Thursday, August 02, 2012

Scandal of the unclaimed renewable heat grants

solar water heating
Only one solar thermal installation has so far been completed under the Renewable Heat Incentive.

Only half of the grants offered by Government to businesses and councils to install renewable heating schemes are being claimed.

One of the main reasons appears to be lack of publicity, but the grant conditions also are claimed to be too tight.

Under the Renewable Heat Incentive, businesses and public sector bodies can claim a subsidy for every unit of power generated from technologies such as solar water heating panels, biomass boilers and heat pumps, in the same way as can be claimed for renewable electricity under the feed-in tariff scheme.

The first tranche of the scheme, launched last year by the Department of Energy and Climate Change (DECC), was underspent by 50%: £5.5 million of the £10.8 million budget was unclaimed. According to Ofgem, just 176 schemes are receiving payment, a pitifully small number.

The second stage, worth £7 million was launched in March, and the latest figures show a total of only £817,250 claimed. The vast majority of these are for solid biomass boilers.

If this rate of uptake continues until the scheme closes in March 2013, just £3.9 million will be spent.

New figures, released yesterday, show that DECC's current estimated expenditure for 2012/13, based on the total number of RHI applications received to date, is £18 million. The cap on spending is £70 million. At this rate DECC estimates only £42 million will be spent.

As the figure is based on applications rather than fully accredited installations, the eventual figure is likely to be lower.

The Renewable Energy Association's head of policy, Paul Thompson, said the difficulty in giving away the grants is due to three factors, all decided by DECC: the time-limit, the lack of publicity, and the small amount of support on offer, which, he said was “not enough money to influence people's decisions".

He said: "You've got to have a bright idea that's pretty much developed to be in a position to be able to meet the deadlines".

He called upon DECC to use unspent funds to run a publicity campaign. The Department is currently deciding what to do with unspent funds from the social landlord's scheme.

DECC also launched an £8 million competition for community groups on 24 July, to install renewable heating. Grants up to £160,000 are available but applications must be in by 7 September, which is too early for some groups to manage. In addition, the completion schedule is tight: projects have to be completed by the end of the financial year.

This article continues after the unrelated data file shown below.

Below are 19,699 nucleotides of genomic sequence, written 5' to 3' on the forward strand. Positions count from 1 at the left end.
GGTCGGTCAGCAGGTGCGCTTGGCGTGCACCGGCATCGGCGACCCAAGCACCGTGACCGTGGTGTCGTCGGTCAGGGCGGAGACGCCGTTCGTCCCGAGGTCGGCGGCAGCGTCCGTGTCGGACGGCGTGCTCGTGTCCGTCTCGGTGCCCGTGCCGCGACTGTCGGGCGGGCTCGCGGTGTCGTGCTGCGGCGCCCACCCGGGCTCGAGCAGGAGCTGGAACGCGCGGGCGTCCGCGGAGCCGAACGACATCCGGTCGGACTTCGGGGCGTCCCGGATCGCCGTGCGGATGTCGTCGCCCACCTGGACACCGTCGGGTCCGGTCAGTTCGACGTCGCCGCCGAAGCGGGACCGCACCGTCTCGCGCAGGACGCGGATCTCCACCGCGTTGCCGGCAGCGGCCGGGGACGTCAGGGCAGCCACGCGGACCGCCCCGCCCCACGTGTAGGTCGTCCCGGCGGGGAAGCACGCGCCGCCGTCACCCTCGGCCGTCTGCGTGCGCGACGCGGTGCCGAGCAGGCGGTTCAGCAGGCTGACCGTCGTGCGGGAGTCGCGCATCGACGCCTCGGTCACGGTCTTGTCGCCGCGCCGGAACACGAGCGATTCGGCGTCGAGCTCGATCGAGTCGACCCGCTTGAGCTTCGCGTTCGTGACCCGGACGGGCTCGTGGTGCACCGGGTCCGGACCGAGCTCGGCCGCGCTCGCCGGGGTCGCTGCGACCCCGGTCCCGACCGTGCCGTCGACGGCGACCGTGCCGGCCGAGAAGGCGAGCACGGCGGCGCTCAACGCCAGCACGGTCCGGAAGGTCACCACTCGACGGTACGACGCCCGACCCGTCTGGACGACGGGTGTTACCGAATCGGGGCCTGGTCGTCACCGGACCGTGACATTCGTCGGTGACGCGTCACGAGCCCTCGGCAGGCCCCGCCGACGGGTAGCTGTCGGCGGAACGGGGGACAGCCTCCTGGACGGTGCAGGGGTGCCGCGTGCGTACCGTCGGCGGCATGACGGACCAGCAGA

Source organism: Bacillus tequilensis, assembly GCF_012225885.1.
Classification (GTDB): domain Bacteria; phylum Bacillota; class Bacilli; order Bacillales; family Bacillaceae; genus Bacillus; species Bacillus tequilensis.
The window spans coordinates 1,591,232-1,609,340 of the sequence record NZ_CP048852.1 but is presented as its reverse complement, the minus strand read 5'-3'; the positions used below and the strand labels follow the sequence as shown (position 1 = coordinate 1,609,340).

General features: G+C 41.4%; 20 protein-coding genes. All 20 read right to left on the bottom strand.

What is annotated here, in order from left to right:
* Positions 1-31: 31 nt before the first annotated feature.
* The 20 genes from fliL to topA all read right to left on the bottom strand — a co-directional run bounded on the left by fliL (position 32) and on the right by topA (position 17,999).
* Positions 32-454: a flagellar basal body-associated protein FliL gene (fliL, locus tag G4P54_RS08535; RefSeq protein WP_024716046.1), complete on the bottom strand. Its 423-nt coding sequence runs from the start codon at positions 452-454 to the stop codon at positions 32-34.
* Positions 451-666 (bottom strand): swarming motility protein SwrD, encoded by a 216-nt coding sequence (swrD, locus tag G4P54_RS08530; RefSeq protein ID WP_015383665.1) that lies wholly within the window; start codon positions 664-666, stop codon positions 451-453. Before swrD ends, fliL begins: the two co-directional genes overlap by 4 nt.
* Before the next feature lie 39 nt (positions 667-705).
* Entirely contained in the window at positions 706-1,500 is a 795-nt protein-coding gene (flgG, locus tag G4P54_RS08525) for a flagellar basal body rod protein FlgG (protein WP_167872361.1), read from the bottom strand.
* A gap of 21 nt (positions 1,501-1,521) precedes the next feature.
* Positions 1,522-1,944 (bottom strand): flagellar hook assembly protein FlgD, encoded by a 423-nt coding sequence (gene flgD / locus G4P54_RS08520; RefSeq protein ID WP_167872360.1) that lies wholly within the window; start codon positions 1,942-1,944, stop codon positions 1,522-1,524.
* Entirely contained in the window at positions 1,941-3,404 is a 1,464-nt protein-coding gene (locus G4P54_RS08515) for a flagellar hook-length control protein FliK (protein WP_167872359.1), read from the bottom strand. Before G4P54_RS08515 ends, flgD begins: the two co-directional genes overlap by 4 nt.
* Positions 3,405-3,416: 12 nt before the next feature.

EU targets dictate that 12% of the nation's heating needs to come from renewable sources by 2020, an increase of 2.2% on 2011 levels.

What is mystifying is the lack of installation of solar thermal. In the previous support system run by DECC, solar water heating was by far the most popular technology. It has proved to be very successful in this country, much more so than solar PV in terms of value for money.

In fact, renewable heat in general it is more cost-effective than renewable electricity, at a small scale.

Yet the Ofgem figures show that there has been just one solar thermal scheme supported under the RHI. The full figures are:

Technology TypeNo of accredited installations / Registered biomethane producersInstalled Capacity (MW)
Solid Biomass Boiler1626.02
Deep Geothermal00.000
Ground Source Heat Pump (GSHP)110.378
Municipal Solid Waste00.000Solar Thermal10.008
Water Source Heat Pump (WSHP)10.024

At the end of July DECC also published new regulations that introduce the stand-by mechanism for budget management to the RHI Scheme, part of the impact of which is to introduce an immediate change for biomethane producers who wish to register for the Scheme.

DECC's current consultation on the Renewable Heat Incentive long-term budget management has, as its preferred option, gradually reducing the tariff levels for new installations if deployment levels exceed forecasts.

On current trends, that is not likely to happen, and there could well be a third renewable heat underspend by the Department.

One would be forgiven for wondering if this is part of a deliberate pattern.

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